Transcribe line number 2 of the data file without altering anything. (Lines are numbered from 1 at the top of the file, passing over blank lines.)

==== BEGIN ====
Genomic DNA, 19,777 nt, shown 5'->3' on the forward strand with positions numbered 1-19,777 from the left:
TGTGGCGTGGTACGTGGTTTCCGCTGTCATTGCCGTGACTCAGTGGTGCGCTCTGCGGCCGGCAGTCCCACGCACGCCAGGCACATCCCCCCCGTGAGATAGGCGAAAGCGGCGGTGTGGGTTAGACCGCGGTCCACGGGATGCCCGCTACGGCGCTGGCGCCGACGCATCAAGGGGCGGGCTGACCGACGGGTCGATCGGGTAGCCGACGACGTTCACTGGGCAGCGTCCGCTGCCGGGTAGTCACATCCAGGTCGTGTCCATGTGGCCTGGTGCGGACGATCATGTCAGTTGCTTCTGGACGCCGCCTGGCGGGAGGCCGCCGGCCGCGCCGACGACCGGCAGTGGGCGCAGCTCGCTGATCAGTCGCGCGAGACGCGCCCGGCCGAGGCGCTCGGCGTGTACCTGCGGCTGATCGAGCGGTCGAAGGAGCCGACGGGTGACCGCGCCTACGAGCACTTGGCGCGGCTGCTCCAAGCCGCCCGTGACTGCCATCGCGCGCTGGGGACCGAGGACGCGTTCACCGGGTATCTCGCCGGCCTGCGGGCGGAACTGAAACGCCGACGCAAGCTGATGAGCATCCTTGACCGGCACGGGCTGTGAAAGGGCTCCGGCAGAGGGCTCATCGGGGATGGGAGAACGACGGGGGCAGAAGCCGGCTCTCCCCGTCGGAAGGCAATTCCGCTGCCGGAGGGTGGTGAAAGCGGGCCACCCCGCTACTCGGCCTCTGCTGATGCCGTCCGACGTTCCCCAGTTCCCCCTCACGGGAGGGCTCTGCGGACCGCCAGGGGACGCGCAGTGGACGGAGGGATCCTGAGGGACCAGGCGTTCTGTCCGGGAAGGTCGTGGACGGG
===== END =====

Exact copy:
TGTGGCGTGGTACGTGGTTTCCGCTGTCATTGCCGTGACTCAGTGGTGCGCTCTGCGGCCGGCAGTCCCACGCACGCCAGGCACATCCCCCCCGTGAGATAGGCGAAAGCGGCGGTGTGGGTTAGACCGCGGTCCACGGGATGCCCGCTACGGCGCTGGCGCCGACGCATCAAGGGGCGGGCTGACCGACGGGTCGATCGGGTAGCCGACGACGTTCACTGGGCAGCGTCCGCTGCCGGGTAGTCACATCCAGGTCGTGTCCATGTGGCCTGGTGCGGACGATCATGTCAGTTGCTTCTGGACGCCGCCTGGCGGGAGGCCGCCGGCCGCGCCGACGACCGGCAGTGGGCGCAGCTCGCTGATCAGTCGCGCGAGACGCGCCCGGCCGAGGCGCTCGGCGTGTACCTGCGGCTGATCGAGCGGTCGAAGGAGCCGACGGGTGACCGCGCCTACGAGCACTTGGCGCGGCTGCTCCAAGCCGCCCGTGACTGCCATCGCGCGCTGGGGACCGAGGACGCGTTCACCGGGTATCTCGCCGGCCTGCGGGCGGAACTGAAACGCCGACGCAAGCTGATGAGCATCCTTGACCGGCACGGGCTGTGAAAGGGCTCCGGCAGAGGGCTCATCGGGGATGGGAGAACGACGGGGGCAGAAGCCGGCTCTCCCCGTCGGAAGGCAATTCCGCTGCCGGAGGGTGGTGAAAGCGGGCCACCCCGCTACTCGGCCTCTGCTGATGCCGTCCGACGTTCCCCAGTTCCCCCTCACGGGAGGGCTCTGCGGACCGCCAGGGGACGCGCAGTGGACGGAGGGATCCTGAGGGACCAGGCGTTCTGTCCGGGAAGGTCGTGGACGGG